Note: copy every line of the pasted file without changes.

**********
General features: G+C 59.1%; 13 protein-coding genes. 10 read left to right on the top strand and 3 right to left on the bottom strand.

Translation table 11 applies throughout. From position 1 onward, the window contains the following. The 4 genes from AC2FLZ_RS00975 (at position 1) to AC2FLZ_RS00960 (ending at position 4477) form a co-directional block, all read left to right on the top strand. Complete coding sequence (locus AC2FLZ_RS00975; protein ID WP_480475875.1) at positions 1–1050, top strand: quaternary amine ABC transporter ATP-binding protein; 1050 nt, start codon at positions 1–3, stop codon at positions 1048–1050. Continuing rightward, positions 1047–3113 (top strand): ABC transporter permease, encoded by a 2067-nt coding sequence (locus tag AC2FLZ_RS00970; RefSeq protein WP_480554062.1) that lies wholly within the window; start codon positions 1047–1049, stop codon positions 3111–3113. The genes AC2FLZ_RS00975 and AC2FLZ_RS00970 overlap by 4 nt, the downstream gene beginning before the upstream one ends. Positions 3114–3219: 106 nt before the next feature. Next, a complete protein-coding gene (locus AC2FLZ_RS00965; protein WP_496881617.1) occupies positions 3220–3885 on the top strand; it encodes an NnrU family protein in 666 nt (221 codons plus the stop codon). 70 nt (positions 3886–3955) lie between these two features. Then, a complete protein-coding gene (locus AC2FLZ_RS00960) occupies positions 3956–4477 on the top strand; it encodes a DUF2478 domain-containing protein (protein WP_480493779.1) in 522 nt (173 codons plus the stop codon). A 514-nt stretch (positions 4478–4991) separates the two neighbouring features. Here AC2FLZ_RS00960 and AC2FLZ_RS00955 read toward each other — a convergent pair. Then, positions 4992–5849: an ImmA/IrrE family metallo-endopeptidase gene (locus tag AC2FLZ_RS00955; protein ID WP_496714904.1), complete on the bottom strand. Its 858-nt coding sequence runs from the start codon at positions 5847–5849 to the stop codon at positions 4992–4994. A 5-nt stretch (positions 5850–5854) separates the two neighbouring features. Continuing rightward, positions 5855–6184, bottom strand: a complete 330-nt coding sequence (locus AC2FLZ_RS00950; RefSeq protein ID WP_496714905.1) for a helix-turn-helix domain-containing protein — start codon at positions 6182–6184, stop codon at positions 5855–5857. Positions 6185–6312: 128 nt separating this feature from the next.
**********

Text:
General features: G+C 59.1%; 13 protein-coding genes. 10 read left to right on the top strand and 3 right to left on the bottom strand.

Translation table 11 applies throughout. From position 1 onward, the window contains the following. The 4 genes from AC2FLZ_RS00975 (at position 1) to AC2FLZ_RS00960 (ending at position 4477) form a co-directional block, all read left to right on the top strand. Complete coding sequence (locus AC2FLZ_RS00975; protein ID WP_480475875.1) at positions 1–1050, top strand: quaternary amine ABC transporter ATP-binding protein; 1050 nt, start codon at positions 1–3, stop codon at positions 1048–1050. Continuing rightward, positions 1047–3113 (top strand): ABC transporter permease, encoded by a 2067-nt coding sequence (locus tag AC2FLZ_RS00970; RefSeq protein WP_480554062.1) that lies wholly within the window; start codon positions 1047–1049, stop codon positions 3111–3113. The genes AC2FLZ_RS00975 and AC2FLZ_RS00970 overlap by 4 nt, the downstream gene beginning before the upstream one ends. Positions 3114–3219: 106 nt before the next feature. Next, a complete protein-coding gene (locus AC2FLZ_RS00965; protein WP_496881617.1) occupies positions 3220–3885 on the top strand; it encodes an NnrU family protein in 666 nt (221 codons plus the stop codon). 70 nt (positions 3886–3955) lie between these two features. Then, a complete protein-coding gene (locus AC2FLZ_RS00960) occupies positions 3956–4477 on the top strand; it encodes a DUF2478 domain-containing protein (protein WP_480493779.1) in 522 nt (173 codons plus the stop codon). A 514-nt stretch (positions 4478–4991) separates the two neighbouring features. Here AC2FLZ_RS00960 and AC2FLZ_RS00955 read toward each other — a convergent pair. Then, positions 4992–5849: an ImmA/IrrE family metallo-endopeptidase gene (locus tag AC2FLZ_RS00955; protein ID WP_496714904.1), complete on the bottom strand. Its 858-nt coding sequence runs from the start codon at positions 5847–5849 to the stop codon at positions 4992–4994. A 5-nt stretch (positions 5850–5854) separates the two neighbouring features. Continuing rightward, positions 5855–6184, bottom strand: a complete 330-nt coding sequence (locus AC2FLZ_RS00950; RefSeq protein ID WP_496714905.1) for a helix-turn-helix domain-containing protein — start codon at positions 6182–6184, stop codon at positions 5855–5857. Positions 6185–6312: 128 nt separating this feature from the next.